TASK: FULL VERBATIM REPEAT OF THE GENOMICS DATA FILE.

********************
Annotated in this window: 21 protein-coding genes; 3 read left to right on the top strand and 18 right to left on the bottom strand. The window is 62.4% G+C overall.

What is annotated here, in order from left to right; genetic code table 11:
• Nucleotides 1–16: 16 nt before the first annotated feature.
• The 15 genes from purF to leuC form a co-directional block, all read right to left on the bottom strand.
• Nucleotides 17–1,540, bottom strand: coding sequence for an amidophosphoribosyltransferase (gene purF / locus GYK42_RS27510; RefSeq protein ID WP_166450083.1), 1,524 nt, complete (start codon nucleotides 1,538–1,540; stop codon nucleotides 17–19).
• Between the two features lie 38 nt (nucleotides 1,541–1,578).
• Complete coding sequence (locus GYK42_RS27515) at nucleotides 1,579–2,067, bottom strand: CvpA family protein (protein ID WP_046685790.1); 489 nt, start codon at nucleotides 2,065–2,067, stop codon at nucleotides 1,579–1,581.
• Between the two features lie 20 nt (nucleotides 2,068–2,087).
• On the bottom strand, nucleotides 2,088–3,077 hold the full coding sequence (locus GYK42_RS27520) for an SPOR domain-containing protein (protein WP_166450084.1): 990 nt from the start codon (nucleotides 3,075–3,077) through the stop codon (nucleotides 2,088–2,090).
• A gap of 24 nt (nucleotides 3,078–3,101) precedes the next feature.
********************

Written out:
Annotated in this window: 21 protein-coding genes; 3 read left to right on the top strand and 18 right to left on the bottom strand. The window is 62.4% G+C overall.

What is annotated here, in order from left to right; genetic code table 11:
• Nucleotides 1–16: 16 nt before the first annotated feature.
• The 15 genes from purF to leuC form a co-directional block, all read right to left on the bottom strand.
• Nucleotides 17–1,540, bottom strand: coding sequence for an amidophosphoribosyltransferase (gene purF / locus GYK42_RS27510; RefSeq protein ID WP_166450083.1), 1,524 nt, complete (start codon nucleotides 1,538–1,540; stop codon nucleotides 17–19).
• Between the two features lie 38 nt (nucleotides 1,541–1,578).
• Complete coding sequence (locus GYK42_RS27515) at nucleotides 1,579–2,067, bottom strand: CvpA family protein (protein ID WP_046685790.1); 489 nt, start codon at nucleotides 2,065–2,067, stop codon at nucleotides 1,579–1,581.
• Between the two features lie 20 nt (nucleotides 2,068–2,087).
• On the bottom strand, nucleotides 2,088–3,077 hold the full coding sequence (locus GYK42_RS27520) for an SPOR domain-containing protein (protein WP_166450084.1): 990 nt from the start codon (nucleotides 3,075–3,077) through the stop codon (nucleotides 2,088–2,090).
• A gap of 24 nt (nucleotides 3,078–3,101) precedes the next feature.